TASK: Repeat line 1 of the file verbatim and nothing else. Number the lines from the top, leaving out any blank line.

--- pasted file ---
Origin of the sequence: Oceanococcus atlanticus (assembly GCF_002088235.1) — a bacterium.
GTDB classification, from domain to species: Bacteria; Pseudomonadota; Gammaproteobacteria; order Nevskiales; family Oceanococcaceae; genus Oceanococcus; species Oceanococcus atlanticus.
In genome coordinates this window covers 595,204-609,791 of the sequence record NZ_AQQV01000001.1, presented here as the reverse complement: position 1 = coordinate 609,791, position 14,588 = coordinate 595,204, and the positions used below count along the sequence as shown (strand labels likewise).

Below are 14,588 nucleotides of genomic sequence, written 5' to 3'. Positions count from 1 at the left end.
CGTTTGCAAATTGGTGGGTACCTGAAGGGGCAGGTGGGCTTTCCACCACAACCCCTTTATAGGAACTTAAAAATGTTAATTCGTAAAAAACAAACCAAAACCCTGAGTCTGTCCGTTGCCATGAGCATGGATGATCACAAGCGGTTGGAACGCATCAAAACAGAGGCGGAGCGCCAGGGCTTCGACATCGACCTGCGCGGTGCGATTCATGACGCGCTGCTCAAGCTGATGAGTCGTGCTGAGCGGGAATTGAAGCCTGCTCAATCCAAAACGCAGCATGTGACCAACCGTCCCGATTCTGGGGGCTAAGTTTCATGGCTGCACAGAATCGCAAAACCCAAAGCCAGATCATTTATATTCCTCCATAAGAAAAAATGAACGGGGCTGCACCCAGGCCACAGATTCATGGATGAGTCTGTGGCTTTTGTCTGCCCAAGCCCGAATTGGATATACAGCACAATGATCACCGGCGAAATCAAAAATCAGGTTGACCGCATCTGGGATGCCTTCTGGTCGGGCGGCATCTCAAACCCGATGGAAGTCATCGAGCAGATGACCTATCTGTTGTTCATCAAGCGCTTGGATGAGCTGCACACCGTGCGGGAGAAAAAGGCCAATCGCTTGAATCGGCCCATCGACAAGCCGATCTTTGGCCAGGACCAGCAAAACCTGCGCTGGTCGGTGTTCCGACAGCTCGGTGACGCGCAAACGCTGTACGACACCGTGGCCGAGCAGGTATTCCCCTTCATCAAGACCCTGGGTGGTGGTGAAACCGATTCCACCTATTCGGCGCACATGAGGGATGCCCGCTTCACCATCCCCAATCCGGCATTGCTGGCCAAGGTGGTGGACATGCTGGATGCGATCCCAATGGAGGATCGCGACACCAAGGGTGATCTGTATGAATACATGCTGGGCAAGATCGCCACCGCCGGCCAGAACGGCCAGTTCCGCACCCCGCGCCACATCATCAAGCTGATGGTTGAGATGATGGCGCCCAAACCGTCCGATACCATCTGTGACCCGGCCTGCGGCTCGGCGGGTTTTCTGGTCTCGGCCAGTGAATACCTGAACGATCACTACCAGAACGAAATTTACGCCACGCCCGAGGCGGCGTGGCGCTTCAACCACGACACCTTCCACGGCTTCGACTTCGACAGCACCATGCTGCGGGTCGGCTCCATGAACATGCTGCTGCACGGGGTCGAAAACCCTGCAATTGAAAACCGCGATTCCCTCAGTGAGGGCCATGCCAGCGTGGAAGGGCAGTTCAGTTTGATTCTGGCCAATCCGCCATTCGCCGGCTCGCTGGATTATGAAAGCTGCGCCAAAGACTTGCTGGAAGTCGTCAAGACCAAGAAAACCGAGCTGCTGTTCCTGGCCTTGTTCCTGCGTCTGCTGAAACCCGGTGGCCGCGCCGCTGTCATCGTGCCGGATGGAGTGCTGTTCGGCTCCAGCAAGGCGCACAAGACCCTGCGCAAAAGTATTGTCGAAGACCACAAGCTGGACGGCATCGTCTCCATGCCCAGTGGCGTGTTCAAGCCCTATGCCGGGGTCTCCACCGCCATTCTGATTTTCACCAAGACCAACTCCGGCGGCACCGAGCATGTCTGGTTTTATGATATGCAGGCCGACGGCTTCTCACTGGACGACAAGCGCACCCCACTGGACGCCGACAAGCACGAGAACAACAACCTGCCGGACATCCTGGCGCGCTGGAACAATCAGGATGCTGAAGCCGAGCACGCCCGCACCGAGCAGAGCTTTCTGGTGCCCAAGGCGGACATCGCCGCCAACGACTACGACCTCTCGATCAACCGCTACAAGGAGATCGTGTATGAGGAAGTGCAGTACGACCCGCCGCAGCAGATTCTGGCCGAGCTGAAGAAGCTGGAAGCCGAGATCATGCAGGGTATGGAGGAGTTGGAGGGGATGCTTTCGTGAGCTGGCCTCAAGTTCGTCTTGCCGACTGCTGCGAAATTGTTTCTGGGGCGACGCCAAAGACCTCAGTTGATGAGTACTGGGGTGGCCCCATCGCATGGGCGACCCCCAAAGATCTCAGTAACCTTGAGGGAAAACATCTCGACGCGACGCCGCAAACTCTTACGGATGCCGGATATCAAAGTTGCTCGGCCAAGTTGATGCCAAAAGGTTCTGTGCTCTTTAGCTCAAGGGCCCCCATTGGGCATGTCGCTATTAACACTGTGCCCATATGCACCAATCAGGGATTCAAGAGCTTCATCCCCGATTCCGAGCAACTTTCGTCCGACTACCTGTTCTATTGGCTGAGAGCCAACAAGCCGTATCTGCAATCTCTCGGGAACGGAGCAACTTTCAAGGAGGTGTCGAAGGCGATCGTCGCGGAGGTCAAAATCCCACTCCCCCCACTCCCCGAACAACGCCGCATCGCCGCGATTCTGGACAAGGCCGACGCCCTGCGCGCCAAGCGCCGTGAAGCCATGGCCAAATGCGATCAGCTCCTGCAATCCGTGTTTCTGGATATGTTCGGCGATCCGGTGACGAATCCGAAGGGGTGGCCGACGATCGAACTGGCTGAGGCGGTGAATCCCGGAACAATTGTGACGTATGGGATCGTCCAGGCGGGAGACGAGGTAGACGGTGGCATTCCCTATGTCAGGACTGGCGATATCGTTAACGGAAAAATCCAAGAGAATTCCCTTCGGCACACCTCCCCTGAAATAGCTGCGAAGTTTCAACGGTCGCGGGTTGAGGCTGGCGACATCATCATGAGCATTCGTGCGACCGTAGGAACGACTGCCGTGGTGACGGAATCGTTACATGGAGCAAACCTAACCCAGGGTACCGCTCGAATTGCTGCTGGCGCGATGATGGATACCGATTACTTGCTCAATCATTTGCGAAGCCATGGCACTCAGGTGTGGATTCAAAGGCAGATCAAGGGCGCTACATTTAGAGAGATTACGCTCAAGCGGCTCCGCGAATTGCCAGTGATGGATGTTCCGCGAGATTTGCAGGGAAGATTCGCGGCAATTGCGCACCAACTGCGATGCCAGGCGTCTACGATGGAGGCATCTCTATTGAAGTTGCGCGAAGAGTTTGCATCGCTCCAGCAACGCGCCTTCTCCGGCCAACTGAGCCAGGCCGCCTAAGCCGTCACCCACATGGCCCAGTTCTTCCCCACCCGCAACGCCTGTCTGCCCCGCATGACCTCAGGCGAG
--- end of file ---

Origin of the sequence: Oceanococcus atlanticus (assembly GCF_002088235.1) — a bacterium.